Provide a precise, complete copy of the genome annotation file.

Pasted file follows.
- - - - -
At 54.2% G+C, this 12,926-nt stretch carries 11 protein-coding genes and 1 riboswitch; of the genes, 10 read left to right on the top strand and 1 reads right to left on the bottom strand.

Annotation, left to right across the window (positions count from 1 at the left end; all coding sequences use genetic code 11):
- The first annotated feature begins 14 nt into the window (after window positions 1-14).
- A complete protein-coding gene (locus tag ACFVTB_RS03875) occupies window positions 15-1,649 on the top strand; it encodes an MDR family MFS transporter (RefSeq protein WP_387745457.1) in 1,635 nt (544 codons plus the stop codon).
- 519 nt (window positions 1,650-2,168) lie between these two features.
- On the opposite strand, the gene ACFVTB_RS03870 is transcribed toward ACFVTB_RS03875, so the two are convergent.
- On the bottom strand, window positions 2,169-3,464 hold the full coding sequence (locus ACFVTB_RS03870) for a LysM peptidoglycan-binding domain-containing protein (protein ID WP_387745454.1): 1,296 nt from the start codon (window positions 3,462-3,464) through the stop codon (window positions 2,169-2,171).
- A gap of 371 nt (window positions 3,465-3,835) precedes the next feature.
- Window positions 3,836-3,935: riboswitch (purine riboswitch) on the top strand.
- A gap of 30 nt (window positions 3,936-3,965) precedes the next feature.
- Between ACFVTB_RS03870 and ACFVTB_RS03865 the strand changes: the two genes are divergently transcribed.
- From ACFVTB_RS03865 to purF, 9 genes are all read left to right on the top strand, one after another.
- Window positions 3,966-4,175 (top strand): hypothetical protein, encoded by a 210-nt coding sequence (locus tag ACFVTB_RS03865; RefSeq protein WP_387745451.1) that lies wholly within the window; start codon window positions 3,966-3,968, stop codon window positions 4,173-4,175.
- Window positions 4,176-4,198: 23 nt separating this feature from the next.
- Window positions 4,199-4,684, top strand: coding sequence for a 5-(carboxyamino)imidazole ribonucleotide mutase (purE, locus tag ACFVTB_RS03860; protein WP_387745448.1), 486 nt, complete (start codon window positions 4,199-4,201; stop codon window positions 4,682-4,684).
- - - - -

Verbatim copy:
At 54.2% G+C, this 12,926-nt stretch carries 11 protein-coding genes and 1 riboswitch; of the genes, 10 read left to right on the top strand and 1 reads right to left on the bottom strand.

Annotation, left to right across the window (positions count from 1 at the left end; all coding sequences use genetic code 11):
- The first annotated feature begins 14 nt into the window (after window positions 1-14).
- A complete protein-coding gene (locus tag ACFVTB_RS03875) occupies window positions 15-1,649 on the top strand; it encodes an MDR family MFS transporter (RefSeq protein WP_387745457.1) in 1,635 nt (544 codons plus the stop codon).
- 519 nt (window positions 1,650-2,168) lie between these two features.
- On the opposite strand, the gene ACFVTB_RS03870 is transcribed toward ACFVTB_RS03875, so the two are convergent.
- On the bottom strand, window positions 2,169-3,464 hold the full coding sequence (locus ACFVTB_RS03870) for a LysM peptidoglycan-binding domain-containing protein (protein ID WP_387745454.1): 1,296 nt from the start codon (window positions 3,462-3,464) through the stop codon (window positions 2,169-2,171).
- A gap of 371 nt (window positions 3,465-3,835) precedes the next feature.
- Window positions 3,836-3,935: riboswitch (purine riboswitch) on the top strand.
- A gap of 30 nt (window positions 3,936-3,965) precedes the next feature.
- Between ACFVTB_RS03870 and ACFVTB_RS03865 the strand changes: the two genes are divergently transcribed.
- From ACFVTB_RS03865 to purF, 9 genes are all read left to right on the top strand, one after another.
- Window positions 3,966-4,175 (top strand): hypothetical protein, encoded by a 210-nt coding sequence (locus tag ACFVTB_RS03865; RefSeq protein WP_387745451.1) that lies wholly within the window; start codon window positions 3,966-3,968, stop codon window positions 4,173-4,175.
- Window positions 4,176-4,198: 23 nt separating this feature from the next.
- Window positions 4,199-4,684, top strand: coding sequence for a 5-(carboxyamino)imidazole ribonucleotide mutase (purE, locus tag ACFVTB_RS03860; protein WP_387745448.1), 486 nt, complete (start codon window positions 4,199-4,201; stop codon window positions 4,682-4,684).